emotional response more quickly and with more intensity than it does for women. Women like more variation in the colours in their environment, and associate highly coloured environments with positive feelings. Men don’t like a lot of colour variation. This is important if you’re trying to create an environment for people where they will feel comfortable and stimulated; a workplace, maybe. Black is more emotionally positive for men than for women. But we need to be careful about the kinds of conclusions we draw for this sort of thing.” The future could see more variety in the colours on offer, and more adventurous choices being made. Some business commentators, including Chris Bangle, predict that we will adopt a ‘wiki-economy’ – that is, a decentralised set of markets in which people use technology to form informal networks for buying, selling, education and entertainment. Instead of shopping at supermarkets, for example, groups of consumers might gather into small collective groups to ‘commission’ food from small producers – in fact this is already effectively happening in some parts of the country. Similarly, like-minded individuals will be able to commission individually created cars from BMW, and work with others so that their choices need be less constricted than they are today. Bangle explains: “Inability to resell is a big financial constraint keeping people away from self expression. But when our economy changes to a wiki-economy, you can put your car online and it will sell itself. Then buying a yellow car is no big deal; you will always find someone to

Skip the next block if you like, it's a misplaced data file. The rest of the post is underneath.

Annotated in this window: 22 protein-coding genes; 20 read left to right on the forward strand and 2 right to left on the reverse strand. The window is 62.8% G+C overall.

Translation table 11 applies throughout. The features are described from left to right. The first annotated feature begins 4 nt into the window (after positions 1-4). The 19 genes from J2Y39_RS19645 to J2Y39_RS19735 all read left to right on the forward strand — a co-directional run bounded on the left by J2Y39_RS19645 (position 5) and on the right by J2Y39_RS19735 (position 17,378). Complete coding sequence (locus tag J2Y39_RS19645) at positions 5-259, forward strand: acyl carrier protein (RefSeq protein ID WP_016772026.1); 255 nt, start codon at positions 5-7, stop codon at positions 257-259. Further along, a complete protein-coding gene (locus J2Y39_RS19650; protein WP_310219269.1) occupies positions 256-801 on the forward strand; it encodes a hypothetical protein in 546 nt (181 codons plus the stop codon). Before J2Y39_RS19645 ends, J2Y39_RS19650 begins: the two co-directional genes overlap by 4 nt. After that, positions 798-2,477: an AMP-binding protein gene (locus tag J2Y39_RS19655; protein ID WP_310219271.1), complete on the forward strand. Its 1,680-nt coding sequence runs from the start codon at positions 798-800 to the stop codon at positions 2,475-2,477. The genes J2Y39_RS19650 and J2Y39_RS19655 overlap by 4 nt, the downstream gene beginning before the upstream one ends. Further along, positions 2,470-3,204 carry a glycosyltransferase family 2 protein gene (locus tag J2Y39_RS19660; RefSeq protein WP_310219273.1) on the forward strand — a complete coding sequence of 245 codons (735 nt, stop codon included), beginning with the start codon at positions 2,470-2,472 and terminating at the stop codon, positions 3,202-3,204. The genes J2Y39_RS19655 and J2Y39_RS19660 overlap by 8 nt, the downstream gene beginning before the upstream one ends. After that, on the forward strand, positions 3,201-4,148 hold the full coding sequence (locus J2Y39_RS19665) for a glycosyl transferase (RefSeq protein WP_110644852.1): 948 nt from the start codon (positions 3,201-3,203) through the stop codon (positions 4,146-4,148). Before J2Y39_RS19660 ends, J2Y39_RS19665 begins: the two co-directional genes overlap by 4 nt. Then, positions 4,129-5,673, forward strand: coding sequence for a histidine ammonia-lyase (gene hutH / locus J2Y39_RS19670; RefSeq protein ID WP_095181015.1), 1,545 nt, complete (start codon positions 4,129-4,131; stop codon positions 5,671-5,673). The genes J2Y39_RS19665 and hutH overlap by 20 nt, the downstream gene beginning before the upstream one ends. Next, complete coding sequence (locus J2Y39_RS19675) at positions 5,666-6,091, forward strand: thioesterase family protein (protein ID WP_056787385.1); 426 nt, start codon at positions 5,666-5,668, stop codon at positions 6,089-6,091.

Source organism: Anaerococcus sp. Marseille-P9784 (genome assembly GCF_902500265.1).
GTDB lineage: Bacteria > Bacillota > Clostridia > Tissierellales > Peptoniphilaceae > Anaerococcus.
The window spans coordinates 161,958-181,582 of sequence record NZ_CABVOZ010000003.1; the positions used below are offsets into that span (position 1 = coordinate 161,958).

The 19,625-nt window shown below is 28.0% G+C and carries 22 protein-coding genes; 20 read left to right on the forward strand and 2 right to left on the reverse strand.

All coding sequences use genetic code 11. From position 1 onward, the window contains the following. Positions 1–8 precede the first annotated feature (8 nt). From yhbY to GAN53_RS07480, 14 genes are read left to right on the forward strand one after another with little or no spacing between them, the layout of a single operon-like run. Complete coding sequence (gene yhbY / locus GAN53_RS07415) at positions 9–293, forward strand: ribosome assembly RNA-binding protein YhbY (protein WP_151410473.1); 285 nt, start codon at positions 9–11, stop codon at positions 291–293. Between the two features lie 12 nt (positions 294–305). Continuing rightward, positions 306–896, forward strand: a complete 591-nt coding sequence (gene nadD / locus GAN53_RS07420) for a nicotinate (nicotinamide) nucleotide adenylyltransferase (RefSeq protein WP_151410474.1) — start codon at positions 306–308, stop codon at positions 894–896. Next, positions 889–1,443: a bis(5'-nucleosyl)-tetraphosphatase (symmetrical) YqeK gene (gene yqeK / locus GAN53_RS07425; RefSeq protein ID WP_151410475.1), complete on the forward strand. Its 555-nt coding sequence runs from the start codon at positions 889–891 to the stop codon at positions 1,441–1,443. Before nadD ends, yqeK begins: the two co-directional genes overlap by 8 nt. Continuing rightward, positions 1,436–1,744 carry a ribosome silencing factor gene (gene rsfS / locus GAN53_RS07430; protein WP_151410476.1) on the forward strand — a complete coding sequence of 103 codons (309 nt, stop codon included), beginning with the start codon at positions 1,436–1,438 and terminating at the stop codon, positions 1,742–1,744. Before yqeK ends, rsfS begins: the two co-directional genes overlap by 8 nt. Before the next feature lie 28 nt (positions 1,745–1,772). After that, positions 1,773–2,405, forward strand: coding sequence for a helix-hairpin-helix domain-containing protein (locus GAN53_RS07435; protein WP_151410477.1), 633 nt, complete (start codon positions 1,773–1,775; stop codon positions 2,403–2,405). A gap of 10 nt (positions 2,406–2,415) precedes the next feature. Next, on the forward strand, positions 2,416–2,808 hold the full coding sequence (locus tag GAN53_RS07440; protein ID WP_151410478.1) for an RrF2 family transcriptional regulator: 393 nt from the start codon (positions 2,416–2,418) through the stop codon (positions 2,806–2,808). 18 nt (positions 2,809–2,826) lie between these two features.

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sell it to when you don’t want it anymore. Right now we’re seeing a huge wave of consumer empowerment,” he points out. “The wiki-economy hands huge power to people. That means greater expressionism, and cars that really mean something to their owners.”

01 Soap springs eternal: rituals of car care express a driver’s emotional bond with their vehicles

5.5 Shiny happy people